Socially Sharing & Promoting Dental Health News!

Does Gum Disease Inhibit Pregnancy?

Posted on July 7, 2011 | in Gum Disease | by

According to a recent ScienceDaily® article highlighting another health complication related to gum disease, Professor Roger Hart told the annual meeting of the European Society of Human Reproduction and Embryology that the negative effect of gum disease on conception was of the same order of magnitude as the effect of obesity.

That’s a pretty staggering and scary proclamation. And one we should share with every woman we know that could be contemplating a family.

It’s when this bacteria, if left unchecked due to poor oral health habits, creates inflammation around the tooth; the gum starts to pull away from the tooth, creating spaces (periodontal pockets) that become infected.2

The inflammation sets off a cascade of tissue-destructive events that can pass into the circulation. As a result, periodontal disease has been associated with heart disease, type 2 diabetes, respiratory and kidney disease, and problems in pregnancy such as miscarriage and premature birth.3

Conception Complications

Prof Hart, who is Professor of Reproductive Medicine at the University of Western Australia (Perth, Australia) and Medical Director of Fertility Specialists of Western Australia, said:

“Until now, there have been no published studies that investigate whether gum disease can affect a woman’s chance of conceiving, so this is the first report to suggest that gum disease might be one of several factors that could be modified to improve the chances of a pregnancy.”

The researchers followed a group 3737 pregnant women, who were taking part in a Western Australian study called the SMILE study, and they analyzed information on pregnancy planning and pregnancy outcomes for 3416 of them.

They found that women with gum disease took an average of just over seven months to become pregnant — two months longer than the average of five months that it took women without gum disease to conceive.4

Information on time to conception was available for 1,956 women, and of, these, 146 women took longer than 12 months to conceive — an indicator of impaired fertility. They were more likely to be older, non-Caucasian, to smoke and to have a body mass index over 25 kg/m2. Out of the 3416 women, 1014 (26%) had periodontal disease.5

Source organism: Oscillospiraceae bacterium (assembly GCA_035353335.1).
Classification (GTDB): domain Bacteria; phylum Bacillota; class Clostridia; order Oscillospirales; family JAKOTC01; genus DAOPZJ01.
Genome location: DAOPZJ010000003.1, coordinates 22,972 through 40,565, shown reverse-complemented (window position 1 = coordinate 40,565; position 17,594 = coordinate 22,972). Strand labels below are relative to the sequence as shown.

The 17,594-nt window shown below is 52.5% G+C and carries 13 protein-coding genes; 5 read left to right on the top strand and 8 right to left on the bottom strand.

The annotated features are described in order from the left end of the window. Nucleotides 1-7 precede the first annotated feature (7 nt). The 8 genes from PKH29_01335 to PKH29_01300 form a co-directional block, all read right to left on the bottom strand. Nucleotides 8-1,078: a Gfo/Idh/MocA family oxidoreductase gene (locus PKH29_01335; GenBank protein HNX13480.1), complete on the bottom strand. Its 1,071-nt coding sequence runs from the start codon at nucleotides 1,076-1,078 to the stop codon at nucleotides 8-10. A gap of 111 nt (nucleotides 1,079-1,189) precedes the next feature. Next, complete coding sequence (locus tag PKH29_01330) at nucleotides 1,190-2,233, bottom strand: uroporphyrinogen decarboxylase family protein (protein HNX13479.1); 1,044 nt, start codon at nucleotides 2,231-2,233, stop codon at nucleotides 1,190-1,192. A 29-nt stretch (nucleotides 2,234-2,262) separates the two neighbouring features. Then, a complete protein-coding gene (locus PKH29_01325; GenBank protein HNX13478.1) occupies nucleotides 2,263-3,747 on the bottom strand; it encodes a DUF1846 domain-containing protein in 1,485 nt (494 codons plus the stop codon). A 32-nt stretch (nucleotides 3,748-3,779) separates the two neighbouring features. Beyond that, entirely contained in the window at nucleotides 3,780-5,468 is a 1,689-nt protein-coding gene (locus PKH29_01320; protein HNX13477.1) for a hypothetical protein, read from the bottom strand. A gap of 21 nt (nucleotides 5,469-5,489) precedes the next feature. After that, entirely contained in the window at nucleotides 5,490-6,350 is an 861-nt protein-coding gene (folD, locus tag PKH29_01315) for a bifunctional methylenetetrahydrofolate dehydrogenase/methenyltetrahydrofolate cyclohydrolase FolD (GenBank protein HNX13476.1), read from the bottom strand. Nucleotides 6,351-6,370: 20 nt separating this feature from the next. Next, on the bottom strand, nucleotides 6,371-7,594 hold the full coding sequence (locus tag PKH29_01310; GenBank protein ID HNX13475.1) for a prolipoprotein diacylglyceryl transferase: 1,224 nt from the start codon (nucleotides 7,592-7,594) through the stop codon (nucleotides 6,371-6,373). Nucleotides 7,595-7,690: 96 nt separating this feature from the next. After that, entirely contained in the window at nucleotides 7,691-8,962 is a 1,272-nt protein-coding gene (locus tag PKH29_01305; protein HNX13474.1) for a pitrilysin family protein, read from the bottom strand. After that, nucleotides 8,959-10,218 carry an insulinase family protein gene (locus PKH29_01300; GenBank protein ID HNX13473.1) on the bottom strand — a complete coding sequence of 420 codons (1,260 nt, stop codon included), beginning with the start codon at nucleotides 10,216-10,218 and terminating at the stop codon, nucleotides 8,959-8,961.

Additionally, Professor Hart mentions that all women should also be encouraged to see their dentist to have any gum disease treated before trying to conceive. It is easily treated, usually involving no more than four dental visits.

Schedule a dental appointment and talk to your dentist about gum disease and Periodontitis BEFORE you decide to plan a pregnancy.

For more staggering statistics on the study, click over to the ScienceDaily® article here.

Then go share this important piece of dental health information!
Sources:

The following two tabs change content below.
+Chris Barnard is Managing Editor of DentalPatientNews.com, a patient-centric Social Dental Network blog dedicated to enabling the digital dental health conversation - and the eradication of the cavity creeps.
TAGS: , , , , , ,

Comments

  1. Julie says:

    I lost a tooth and had a treatment of Arestin in other infected teeth in February 2011. I found out I was pregnant in March and I miscarried in April. In July I was diagnosed with severe aggressive localized periodontitis. I’m having regenerative gum surgery in August. We still want to conceive, how long should we wait until the bacteria is gone and my body can conceive?

  2. […] exams become anything but routine when we factor in some other health-related variables. Pregnancies, diabetes, even chemotherapy all represent opportunities for the cavity creeps to grab hold of our […]

  3. […] been linked to plenty of other physical ailments, like heart disease, diabetes, stroke, and even premature birth; but there is a simple way to fend off gum disease or periodontitis – […]